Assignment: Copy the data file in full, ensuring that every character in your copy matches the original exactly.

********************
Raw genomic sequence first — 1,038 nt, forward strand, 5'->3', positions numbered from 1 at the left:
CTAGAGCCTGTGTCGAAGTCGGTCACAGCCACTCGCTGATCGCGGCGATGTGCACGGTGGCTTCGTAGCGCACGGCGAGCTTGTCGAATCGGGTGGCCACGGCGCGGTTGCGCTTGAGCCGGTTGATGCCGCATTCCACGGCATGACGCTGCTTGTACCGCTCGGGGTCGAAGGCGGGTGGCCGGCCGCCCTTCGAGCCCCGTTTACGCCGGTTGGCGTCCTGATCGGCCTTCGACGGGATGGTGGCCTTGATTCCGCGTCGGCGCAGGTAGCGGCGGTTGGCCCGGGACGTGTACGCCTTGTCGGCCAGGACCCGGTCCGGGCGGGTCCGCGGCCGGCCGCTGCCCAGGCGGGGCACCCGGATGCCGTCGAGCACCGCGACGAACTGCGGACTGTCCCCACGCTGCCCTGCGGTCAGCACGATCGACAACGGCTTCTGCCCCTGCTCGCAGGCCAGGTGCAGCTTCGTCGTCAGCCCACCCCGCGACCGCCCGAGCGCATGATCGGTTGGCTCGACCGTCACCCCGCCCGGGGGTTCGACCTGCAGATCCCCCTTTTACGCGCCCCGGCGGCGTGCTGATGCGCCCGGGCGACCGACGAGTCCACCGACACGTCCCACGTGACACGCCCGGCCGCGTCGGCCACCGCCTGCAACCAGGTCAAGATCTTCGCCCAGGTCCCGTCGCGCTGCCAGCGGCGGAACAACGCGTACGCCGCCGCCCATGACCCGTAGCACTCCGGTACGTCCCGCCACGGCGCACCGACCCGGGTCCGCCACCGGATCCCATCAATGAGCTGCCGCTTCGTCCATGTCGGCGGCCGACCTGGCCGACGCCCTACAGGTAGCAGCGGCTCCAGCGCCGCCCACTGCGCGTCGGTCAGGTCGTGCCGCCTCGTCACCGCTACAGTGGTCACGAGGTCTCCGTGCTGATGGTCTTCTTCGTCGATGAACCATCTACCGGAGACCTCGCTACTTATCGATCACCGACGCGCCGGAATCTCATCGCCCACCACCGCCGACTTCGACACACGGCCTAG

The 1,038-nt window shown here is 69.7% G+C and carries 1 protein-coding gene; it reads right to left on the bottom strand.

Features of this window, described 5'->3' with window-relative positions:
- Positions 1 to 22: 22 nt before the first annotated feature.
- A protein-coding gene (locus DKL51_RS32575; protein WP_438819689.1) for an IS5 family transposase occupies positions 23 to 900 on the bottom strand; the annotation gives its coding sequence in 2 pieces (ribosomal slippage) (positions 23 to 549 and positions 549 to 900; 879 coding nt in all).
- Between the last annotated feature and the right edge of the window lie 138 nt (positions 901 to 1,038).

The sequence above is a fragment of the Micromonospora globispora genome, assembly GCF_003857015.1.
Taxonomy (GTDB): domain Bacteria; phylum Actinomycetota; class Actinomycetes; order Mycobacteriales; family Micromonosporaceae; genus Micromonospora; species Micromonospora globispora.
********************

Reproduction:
Raw genomic sequence first — 1,038 nt, forward strand, 5'->3', positions numbered from 1 at the left:
CTAGAGCCTGTGTCGAAGTCGGTCACAGCCACTCGCTGATCGCGGCGATGTGCACGGTGGCTTCGTAGCGCACGGCGAGCTTGTCGAATCGGGTGGCCACGGCGCGGTTGCGCTTGAGCCGGTTGATGCCGCATTCCACGGCATGACGCTGCTTGTACCGCTCGGGGTCGAAGGCGGGTGGCCGGCCGCCCTTCGAGCCCCGTTTACGCCGGTTGGCGTCCTGATCGGCCTTCGACGGGATGGTGGCCTTGATTCCGCGTCGGCGCAGGTAGCGGCGGTTGGCCCGGGACGTGTACGCCTTGTCGGCCAGGACCCGGTCCGGGCGGGTCCGCGGCCGGCCGCTGCCCAGGCGGGGCACCCGGATGCCGTCGAGCACCGCGACGAACTGCGGACTGTCCCCACGCTGCCCTGCGGTCAGCACGATCGACAACGGCTTCTGCCCCTGCTCGCAGGCCAGGTGCAGCTTCGTCGTCAGCCCACCCCGCGACCGCCCGAGCGCATGATCGGTTGGCTCGACCGTCACCCCGCCCGGGGGTTCGACCTGCAGATCCCCCTTTTACGCGCCCCGGCGGCGTGCTGATGCGCCCGGGCGACCGACGAGTCCACCGACACGTCCCACGTGACACGCCCGGCCGCGTCGGCCACCGCCTGCAACCAGGTCAAGATCTTCGCCCAGGTCCCGTCGCGCTGCCAGCGGCGGAACAACGCGTACGCCGCCGCCCATGACCCGTAGCACTCCGGTACGTCCCGCCACGGCGCACCGACCCGGGTCCGCCACCGGATCCCATCAATGAGCTGCCGCTTCGTCCATGTCGGCGGCCGACCTGGCCGACGCCCTACAGGTAGCAGCGGCTCCAGCGCCGCCCACTGCGCGTCGGTCAGGTCGTGCCGCCTCGTCACCGCTACAGTGGTCACGAGGTCTCCGTGCTGATGGTCTTCTTCGTCGATGAACCATCTACCGGAGACCTCGCTACTTATCGATCACCGACGCGCCGGAATCTCATCGCCCACCACCGCCGACTTCGACACACGGCCTAG

The 1,038-nt window shown here is 69.7% G+C and carries 1 protein-coding gene; it reads right to left on the bottom strand.

Features of this window, described 5'->3' with window-relative positions:
- Positions 1 to 22: 22 nt before the first annotated feature.
- A protein-coding gene (locus DKL51_RS32575; protein WP_438819689.1) for an IS5 family transposase occupies positions 23 to 900 on the bottom strand; the annotation gives its coding sequence in 2 pieces (ribosomal slippage) (positions 23 to 549 and positions 549 to 900; 879 coding nt in all).
- Between the last annotated feature and the right edge of the window lie 138 nt (positions 901 to 1,038).

The sequence above is a fragment of the Micromonospora globispora genome, assembly GCF_003857015.1.
Taxonomy (GTDB): domain Bacteria; phylum Actinomycetota; class Actinomycetes; order Mycobacteriales; family Micromonosporaceae; genus Micromonospora; species Micromonospora globispora.